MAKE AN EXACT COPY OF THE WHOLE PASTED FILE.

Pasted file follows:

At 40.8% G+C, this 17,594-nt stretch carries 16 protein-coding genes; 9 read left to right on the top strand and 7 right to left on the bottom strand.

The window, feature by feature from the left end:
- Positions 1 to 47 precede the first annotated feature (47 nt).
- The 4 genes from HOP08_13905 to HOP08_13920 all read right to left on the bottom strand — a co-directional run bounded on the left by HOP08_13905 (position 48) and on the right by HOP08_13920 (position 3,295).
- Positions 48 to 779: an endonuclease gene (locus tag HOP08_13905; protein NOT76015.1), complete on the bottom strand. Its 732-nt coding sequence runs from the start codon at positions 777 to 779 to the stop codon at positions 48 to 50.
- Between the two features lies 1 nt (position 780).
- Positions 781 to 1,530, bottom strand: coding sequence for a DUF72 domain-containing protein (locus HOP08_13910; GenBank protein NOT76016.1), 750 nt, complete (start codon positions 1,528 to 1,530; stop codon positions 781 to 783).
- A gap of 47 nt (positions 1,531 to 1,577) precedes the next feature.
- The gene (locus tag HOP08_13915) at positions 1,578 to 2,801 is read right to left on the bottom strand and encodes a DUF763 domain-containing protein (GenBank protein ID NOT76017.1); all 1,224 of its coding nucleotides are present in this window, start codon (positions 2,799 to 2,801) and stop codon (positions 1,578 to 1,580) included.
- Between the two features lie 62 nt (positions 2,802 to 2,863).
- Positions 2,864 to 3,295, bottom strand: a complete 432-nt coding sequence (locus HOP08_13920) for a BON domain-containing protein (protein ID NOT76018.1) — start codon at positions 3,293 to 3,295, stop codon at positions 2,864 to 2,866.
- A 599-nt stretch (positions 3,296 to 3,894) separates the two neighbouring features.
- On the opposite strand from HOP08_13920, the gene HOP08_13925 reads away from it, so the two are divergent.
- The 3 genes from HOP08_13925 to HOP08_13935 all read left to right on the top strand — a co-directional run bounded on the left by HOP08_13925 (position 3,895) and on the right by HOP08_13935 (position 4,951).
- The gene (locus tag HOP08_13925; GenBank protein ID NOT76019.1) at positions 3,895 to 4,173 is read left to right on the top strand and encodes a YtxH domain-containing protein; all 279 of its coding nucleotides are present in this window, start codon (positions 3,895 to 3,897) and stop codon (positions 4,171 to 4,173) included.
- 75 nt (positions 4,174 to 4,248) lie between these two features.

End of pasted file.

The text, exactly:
At 40.8% G+C, this 17,594-nt stretch carries 16 protein-coding genes; 9 read left to right on the top strand and 7 right to left on the bottom strand.

The window, feature by feature from the left end:
- Positions 1 to 47 precede the first annotated feature (47 nt).
- The 4 genes from HOP08_13905 to HOP08_13920 all read right to left on the bottom strand — a co-directional run bounded on the left by HOP08_13905 (position 48) and on the right by HOP08_13920 (position 3,295).
- Positions 48 to 779: an endonuclease gene (locus tag HOP08_13905; protein NOT76015.1), complete on the bottom strand. Its 732-nt coding sequence runs from the start codon at positions 777 to 779 to the stop codon at positions 48 to 50.
- Between the two features lies 1 nt (position 780).
- Positions 781 to 1,530, bottom strand: coding sequence for a DUF72 domain-containing protein (locus HOP08_13910; GenBank protein NOT76016.1), 750 nt, complete (start codon positions 1,528 to 1,530; stop codon positions 781 to 783).
- A gap of 47 nt (positions 1,531 to 1,577) precedes the next feature.
- The gene (locus tag HOP08_13915) at positions 1,578 to 2,801 is read right to left on the bottom strand and encodes a DUF763 domain-containing protein (GenBank protein ID NOT76017.1); all 1,224 of its coding nucleotides are present in this window, start codon (positions 2,799 to 2,801) and stop codon (positions 1,578 to 1,580) included.
- Between the two features lie 62 nt (positions 2,802 to 2,863).
- Positions 2,864 to 3,295, bottom strand: a complete 432-nt coding sequence (locus HOP08_13920) for a BON domain-containing protein (protein ID NOT76018.1) — start codon at positions 3,293 to 3,295, stop codon at positions 2,864 to 2,866.
- A 599-nt stretch (positions 3,296 to 3,894) separates the two neighbouring features.
- On the opposite strand from HOP08_13920, the gene HOP08_13925 reads away from it, so the two are divergent.
- The 3 genes from HOP08_13925 to HOP08_13935 all read left to right on the top strand — a co-directional run bounded on the left by HOP08_13925 (position 3,895) and on the right by HOP08_13935 (position 4,951).
- The gene (locus tag HOP08_13925; GenBank protein ID NOT76019.1) at positions 3,895 to 4,173 is read left to right on the top strand and encodes a YtxH domain-containing protein; all 279 of its coding nucleotides are present in this window, start codon (positions 3,895 to 3,897) and stop codon (positions 4,171 to 4,173) included.
- 75 nt (positions 4,174 to 4,248) lie between these two features.